OAKLAND — Judge Thomas Reardon of Alameda County Superior Court dismissed a motion Thursday to suppress video footage and transcripts of a police interrogation of Michael Diggs, 29, who is now the sole defendant on trial for the murder of 54-year-old Sylvan Fuselier.
Fuselier was killed sometime between the night of Feb. 21 and the morning of Feb. 22, although police did not discover his body until about a week later. The case marked the city’s first of two homicides thus far in 2014.
Diggs was arrested March 12 for allegedly violating parole and possessing burglary tools, but he didn’t become a suspect in the homicide case until March 21, when the county crime lab matched two fingerprints at the scene to his. More than a week later, he was brought in for questioning at the Berkeley Police Department station.
In transcripts of the interrogation obtained by The Daily Californian on Thursday, Diggs confessed to killing Fuselier with a hatchet. Without an attorney present and after hours of questioning, Diggs told police that he “just fucking snapped” after Fuselier attempted to sexually assault Kneitawnye Sessoms, 41, who has been romantically involved with Diggs.
Sessoms was a codefendant in the case until Thursday, when Reardon dismissed the murder charge against her.
“His perversion was way past over the line. It was borderline rape,” Diggs said in the interrogation. “We all know the dude’s not living anymore. We know that.”
The couple, who were both homeless at the time, came with Fuselier to his apartment, where Diggs and Fuselier used drugs, according to the transcript. During the interview, Diggs told police that Sessoms was showering inside Fuselier’s apartment when Fuselier went to the bathroom, which was followed by Diggs hearing noises.
“I can hear just from the way she’s — her voice is — it’s just that uncomfortability in her whole everything,” Diggs said during the interrogation.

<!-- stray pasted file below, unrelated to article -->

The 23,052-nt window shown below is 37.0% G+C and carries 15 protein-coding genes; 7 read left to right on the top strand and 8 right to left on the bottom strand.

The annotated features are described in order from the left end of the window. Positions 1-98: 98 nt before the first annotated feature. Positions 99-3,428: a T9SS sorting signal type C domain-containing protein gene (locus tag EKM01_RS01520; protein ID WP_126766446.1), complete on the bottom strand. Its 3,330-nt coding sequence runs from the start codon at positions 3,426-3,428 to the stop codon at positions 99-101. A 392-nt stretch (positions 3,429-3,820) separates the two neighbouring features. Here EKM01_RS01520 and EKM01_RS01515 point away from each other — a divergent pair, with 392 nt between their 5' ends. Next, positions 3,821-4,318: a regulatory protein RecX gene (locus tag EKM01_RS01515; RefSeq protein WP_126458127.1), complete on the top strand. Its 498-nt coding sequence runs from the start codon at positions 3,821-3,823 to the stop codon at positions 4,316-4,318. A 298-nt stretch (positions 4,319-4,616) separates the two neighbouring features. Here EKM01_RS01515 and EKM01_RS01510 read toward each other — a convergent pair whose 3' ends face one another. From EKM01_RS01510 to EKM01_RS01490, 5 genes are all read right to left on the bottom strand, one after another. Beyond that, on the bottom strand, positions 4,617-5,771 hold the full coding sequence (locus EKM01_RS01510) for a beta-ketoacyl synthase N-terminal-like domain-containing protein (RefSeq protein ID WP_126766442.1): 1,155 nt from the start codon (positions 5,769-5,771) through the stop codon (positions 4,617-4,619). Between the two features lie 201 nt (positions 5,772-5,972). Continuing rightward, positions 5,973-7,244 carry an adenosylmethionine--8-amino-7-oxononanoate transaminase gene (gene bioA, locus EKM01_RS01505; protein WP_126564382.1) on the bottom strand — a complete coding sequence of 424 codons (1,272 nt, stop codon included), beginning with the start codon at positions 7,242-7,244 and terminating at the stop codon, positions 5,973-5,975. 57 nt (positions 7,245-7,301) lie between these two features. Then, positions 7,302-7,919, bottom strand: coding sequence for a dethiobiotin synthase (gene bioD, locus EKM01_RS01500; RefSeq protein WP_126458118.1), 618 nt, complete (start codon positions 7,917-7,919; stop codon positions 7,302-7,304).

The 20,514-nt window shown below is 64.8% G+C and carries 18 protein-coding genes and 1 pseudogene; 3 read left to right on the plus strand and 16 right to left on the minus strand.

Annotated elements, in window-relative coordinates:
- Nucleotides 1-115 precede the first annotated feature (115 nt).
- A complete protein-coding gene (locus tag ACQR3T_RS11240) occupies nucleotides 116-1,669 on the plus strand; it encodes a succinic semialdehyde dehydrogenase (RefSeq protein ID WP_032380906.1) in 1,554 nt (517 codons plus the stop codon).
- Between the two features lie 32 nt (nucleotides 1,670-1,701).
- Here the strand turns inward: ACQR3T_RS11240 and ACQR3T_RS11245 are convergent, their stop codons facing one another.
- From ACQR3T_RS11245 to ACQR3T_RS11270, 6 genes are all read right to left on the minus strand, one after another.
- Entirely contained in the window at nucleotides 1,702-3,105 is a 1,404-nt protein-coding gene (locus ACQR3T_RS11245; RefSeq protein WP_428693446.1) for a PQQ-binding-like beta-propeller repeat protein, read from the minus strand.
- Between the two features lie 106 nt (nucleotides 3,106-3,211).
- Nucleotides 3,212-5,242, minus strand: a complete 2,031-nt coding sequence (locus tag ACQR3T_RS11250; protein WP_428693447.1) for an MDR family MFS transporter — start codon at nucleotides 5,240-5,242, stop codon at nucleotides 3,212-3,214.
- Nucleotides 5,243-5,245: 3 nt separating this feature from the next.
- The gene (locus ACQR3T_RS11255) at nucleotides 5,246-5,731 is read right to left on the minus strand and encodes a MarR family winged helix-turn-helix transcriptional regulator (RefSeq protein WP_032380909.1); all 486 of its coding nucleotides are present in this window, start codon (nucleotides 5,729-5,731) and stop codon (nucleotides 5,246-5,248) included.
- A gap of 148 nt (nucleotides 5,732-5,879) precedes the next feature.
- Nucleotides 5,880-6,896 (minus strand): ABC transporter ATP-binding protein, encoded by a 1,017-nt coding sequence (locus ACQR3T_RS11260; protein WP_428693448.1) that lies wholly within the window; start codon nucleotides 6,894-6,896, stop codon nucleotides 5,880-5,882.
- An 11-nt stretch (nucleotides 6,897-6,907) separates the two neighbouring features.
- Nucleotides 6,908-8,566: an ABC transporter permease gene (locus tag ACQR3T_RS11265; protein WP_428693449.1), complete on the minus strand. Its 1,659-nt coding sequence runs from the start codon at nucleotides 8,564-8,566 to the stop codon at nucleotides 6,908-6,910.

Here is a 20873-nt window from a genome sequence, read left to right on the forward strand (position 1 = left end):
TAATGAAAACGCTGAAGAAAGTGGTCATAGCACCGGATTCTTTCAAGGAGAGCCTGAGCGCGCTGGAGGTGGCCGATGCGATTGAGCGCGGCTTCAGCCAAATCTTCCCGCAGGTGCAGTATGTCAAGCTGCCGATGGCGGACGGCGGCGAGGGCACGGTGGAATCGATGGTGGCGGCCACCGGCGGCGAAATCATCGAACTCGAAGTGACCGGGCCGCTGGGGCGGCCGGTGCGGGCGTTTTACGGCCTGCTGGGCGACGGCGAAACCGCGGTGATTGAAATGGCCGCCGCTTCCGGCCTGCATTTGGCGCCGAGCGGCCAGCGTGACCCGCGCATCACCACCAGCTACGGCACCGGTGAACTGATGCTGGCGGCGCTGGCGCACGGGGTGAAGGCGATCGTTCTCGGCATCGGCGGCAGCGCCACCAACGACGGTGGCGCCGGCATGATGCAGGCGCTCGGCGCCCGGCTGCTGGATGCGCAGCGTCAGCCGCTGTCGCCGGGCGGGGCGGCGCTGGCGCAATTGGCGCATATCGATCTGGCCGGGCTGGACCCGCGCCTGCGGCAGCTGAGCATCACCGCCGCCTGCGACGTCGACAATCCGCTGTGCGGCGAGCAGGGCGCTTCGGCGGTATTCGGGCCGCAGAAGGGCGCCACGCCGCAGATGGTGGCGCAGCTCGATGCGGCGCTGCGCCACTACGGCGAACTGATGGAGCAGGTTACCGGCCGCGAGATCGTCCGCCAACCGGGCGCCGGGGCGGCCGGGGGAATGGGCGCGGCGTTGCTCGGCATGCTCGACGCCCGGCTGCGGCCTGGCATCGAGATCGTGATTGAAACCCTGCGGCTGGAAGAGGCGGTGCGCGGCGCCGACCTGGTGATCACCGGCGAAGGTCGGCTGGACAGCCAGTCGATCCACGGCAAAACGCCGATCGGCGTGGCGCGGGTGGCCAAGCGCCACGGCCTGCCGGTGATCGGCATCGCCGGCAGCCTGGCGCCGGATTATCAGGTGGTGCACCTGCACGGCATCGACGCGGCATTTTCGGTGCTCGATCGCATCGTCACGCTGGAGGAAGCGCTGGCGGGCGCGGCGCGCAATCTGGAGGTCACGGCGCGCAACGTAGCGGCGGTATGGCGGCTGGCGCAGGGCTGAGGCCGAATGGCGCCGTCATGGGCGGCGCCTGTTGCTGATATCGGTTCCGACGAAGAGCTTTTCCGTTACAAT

According to the transcripts, Fuselier exited the bathroom “butt naked,” after which Diggs said he took a hatchet to the victim’s head.
But Chris Lamiero, Alameda County deputy district attorney, said the location where Diggs purportedly confessed he killed the victim was not consistent with physical evidence at the scene. Lamiero said it was possible Fuselier was struck when he was asleep, eventually waking up and sustaining defensive wounds.
In the interrogation, Diggs repeatedly said Sessoms had no involvement with the murder. He said that after Fuselier was murdered, she sat in the bathroom for half an hour.
“And she was just shakin’ and all completely just fucked up,” Diggs said to police in the interview.
Diggs told police during the interrogation that he had previously been placed in John George Psychiatric Hospital because he thought he was saving a girl from being kidnapped.
When crime scene detectives investigated the premises Feb. 28, they found Fuselier’s body in an opened robe with his genitals exposed. According to his girlfriend, Brenda Williams, the body was found in the place and position where he usually slept: in the living room with his feet toward the television and head toward the couch.
Williams told BPD Sgt. Peter Hong that Fuselier began sleeping in the living room because he was paranoid that his downstairs neighbors were listening to him while he was in the bedroom. She also said Fuselier, whose eviction was pending at the time of his murder, was a packrat. When police investigated the apartment, it was in disarray, with buckets of water around the house to wash clothing Fuselier had urinated on while inebriated.
Diggs’ attorneys Andrew Steckler and Sydney Levin filed a 1538.5 motion to suppress the interrogation from evidence on the grounds that Diggs involuntarily confessed by product of coercion. They argued in court Thursday that their client had been detained for an unlawful period of time for the alleged parole violation and burglary tool possession, which they said violated due process.
Hong, who was assigned to the case, contacted a parole supervisor in the California Department of Corrections and Rehabilitation on March 26 to hold Diggs for as long as possible for the parole violation, not the homicide. Hong testified he was concerned that if word leaked that Diggs was suspected of murder, it would reach the female suspect, whom police had not yet identified.
Although the earlier alleged violations were unrelated to the murder case, Steckler and Levin argued that Diggs’ lengthy detention affected his mentality during the interrogation. They also said police made implicit promises about giving Sessoms leniency should Diggs confess.
“It’s certainly an interesting set of legal circumstances,” Reardon said after hearing the arguments.
The judge ultimately ruled to keep the interrogation as evidence. Diggs’ next court appearance is scheduled for Nov. 6.